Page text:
Last train to Paradise is a fascinating history of the construction of the railroad Henery Flagler built, connecting the keys to the rest of Florida. I found Les Standiford to be a wonderful writer and look forward to finding more of his work. He really brought to life Henery Flagler and caused me to develop a lot of respect for this man's remarkable character. I now know where a lot of our street names came from. More importantly I have a better understanding of the sacrifices that were made to ...more
Josh Liller
I read this book at least a decade ago and reread it this month for a Florida book club. Interestingly, my opinion of the book did not change from them until now, but I can now better explain my opinion of the book.

This book is the story of Henry Flagler and the Overseas Railroad (through the Florida Keys). The first quarter of the book is mostly a condensed biography of Flagler and the actual construction of the railroad - considered an engineering marvel - takes up about half the book. The Ove
I want to give this book 4.25 stars, but since that is not an option, I am rounding down to 4. I had a few issues with the book, but it was still a very interesting and (mostly) captivating book about a subject that could otherwise be dry. The book has a brisk pace and isn't very long. It is also truly focused on Henry Flagler's railroad to Key West. The book gave background information on Flagler, his life, his tenure at Standard Oil, and his dealings up to the point of deciding to embark on th ...more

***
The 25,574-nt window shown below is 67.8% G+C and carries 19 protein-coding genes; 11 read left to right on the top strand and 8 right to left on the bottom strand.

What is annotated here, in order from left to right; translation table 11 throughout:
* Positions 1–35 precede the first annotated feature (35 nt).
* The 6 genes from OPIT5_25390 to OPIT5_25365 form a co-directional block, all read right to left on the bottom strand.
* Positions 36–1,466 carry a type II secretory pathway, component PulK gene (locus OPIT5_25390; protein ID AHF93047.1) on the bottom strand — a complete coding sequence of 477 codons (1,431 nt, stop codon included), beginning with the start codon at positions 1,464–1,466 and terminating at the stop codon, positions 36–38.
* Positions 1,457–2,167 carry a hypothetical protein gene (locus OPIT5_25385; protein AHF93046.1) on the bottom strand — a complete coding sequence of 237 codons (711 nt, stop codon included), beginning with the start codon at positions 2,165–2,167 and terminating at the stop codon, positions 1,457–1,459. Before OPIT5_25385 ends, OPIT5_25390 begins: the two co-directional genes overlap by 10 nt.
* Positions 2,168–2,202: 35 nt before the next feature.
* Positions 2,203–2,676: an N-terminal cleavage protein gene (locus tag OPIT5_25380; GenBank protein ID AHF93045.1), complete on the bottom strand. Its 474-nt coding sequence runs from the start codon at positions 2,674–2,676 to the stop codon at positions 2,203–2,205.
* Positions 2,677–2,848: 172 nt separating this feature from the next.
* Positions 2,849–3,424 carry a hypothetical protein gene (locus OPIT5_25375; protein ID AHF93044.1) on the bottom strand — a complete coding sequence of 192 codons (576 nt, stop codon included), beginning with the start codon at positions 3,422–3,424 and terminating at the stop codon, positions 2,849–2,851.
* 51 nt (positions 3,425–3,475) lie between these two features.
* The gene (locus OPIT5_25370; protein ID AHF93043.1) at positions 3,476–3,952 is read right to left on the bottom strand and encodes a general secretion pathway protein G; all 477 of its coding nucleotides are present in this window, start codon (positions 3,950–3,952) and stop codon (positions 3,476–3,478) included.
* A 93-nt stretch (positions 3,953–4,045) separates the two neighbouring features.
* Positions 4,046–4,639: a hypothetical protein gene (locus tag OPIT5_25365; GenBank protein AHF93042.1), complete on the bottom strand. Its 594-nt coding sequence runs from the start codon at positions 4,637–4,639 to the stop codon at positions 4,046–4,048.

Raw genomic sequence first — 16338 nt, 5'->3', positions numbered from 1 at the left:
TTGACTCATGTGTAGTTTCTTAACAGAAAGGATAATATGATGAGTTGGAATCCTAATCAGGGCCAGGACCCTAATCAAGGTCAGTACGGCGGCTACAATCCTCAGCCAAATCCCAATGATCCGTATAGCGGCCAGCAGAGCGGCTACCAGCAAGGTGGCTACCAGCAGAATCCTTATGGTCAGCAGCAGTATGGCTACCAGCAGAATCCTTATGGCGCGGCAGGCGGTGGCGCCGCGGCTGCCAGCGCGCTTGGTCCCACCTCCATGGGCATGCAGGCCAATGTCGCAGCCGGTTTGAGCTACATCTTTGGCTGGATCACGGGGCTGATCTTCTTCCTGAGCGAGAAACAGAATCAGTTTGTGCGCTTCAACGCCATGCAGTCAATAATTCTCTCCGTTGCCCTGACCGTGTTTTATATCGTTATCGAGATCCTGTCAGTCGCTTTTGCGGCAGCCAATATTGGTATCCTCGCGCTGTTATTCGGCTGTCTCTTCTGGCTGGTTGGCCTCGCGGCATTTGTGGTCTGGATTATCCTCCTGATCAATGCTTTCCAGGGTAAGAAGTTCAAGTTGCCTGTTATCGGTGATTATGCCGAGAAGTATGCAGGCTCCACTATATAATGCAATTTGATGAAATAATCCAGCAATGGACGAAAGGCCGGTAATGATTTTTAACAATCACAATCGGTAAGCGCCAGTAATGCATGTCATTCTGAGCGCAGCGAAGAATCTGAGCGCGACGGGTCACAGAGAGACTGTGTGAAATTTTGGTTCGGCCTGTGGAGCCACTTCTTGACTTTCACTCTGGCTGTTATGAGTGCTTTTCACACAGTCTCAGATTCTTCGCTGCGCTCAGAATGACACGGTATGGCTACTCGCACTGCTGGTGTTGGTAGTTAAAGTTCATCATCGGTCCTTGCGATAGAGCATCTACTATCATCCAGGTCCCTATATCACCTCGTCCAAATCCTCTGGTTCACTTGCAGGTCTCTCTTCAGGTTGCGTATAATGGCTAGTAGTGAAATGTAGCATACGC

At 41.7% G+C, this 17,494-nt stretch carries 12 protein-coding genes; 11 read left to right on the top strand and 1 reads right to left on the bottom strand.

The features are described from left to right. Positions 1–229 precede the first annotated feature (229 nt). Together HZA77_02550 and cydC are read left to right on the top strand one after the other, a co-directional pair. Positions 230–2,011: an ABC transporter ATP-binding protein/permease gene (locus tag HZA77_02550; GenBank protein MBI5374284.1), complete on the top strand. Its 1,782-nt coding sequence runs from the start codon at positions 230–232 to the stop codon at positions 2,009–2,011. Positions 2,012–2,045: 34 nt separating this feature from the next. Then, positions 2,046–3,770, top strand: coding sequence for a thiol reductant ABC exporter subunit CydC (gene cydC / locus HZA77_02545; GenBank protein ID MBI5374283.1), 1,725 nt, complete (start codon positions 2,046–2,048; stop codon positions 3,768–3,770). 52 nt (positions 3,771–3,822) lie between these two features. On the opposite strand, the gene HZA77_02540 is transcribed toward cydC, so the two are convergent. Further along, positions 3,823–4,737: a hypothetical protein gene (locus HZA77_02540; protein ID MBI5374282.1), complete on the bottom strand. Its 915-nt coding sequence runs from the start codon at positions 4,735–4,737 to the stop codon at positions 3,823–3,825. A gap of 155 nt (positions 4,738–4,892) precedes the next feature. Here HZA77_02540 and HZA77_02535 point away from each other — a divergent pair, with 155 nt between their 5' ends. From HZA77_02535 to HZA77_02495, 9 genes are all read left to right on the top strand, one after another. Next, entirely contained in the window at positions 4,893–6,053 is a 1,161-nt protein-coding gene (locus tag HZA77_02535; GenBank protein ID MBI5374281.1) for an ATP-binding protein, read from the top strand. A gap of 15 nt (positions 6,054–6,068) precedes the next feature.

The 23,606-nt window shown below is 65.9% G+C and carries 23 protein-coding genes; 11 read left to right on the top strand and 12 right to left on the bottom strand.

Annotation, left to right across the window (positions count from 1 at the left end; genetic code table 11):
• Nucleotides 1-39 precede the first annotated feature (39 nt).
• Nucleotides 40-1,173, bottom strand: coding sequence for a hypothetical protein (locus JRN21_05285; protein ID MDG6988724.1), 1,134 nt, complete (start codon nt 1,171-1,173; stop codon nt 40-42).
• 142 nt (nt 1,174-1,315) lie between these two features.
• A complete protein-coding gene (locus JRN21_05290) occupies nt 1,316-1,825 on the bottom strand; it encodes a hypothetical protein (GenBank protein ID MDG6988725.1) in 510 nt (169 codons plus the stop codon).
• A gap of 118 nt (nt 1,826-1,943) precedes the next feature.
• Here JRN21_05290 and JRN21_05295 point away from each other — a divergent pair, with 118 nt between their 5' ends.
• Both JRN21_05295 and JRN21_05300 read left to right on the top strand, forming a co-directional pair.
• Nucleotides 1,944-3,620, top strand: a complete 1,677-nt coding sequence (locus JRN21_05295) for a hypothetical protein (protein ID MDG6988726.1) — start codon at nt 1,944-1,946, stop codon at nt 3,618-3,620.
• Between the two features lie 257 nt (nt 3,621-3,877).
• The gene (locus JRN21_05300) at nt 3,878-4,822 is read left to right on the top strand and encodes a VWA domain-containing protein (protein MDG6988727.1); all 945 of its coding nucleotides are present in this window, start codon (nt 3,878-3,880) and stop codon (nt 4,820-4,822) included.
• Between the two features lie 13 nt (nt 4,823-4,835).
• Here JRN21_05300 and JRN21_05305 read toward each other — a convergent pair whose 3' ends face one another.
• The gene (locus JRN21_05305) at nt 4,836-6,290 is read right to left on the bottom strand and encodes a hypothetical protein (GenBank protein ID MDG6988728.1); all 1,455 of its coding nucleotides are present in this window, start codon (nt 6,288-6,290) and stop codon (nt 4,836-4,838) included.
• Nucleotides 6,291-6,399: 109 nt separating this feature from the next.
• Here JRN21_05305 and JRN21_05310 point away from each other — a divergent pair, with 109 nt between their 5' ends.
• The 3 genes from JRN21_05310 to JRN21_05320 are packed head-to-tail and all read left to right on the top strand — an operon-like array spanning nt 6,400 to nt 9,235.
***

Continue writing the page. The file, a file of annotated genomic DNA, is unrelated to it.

Frankly, I have no idea how I ran across this very interesting book. Henry Flagler, one of the last great industrialists and oil barons, built a railroad across the Florida Keys, a feat that had been considered impossible, in order to capitalize on the proximity of Cuba to the nascent Panama Canal. He had already virtually built the state of Florida by buying and developing land all along the east coast, then linking his hotel properties via rail. His Key West Railroad, an extension of the Flori ...more
I picked up this book while on vacation in the Florida Keys after I visited a museum of the Keys in Key West. The idea of constructing a railway through the Keys was so extraordinary that I had to know more. Les Standford, a resident of the Keys, imbued the toil of digging a railway and building bridges in the threat of heat, bugs and hurricanes in this story of the vision of a rich man who refused to say that his dream was impossible. Thankfully, he chose the right people to help his dream come ...more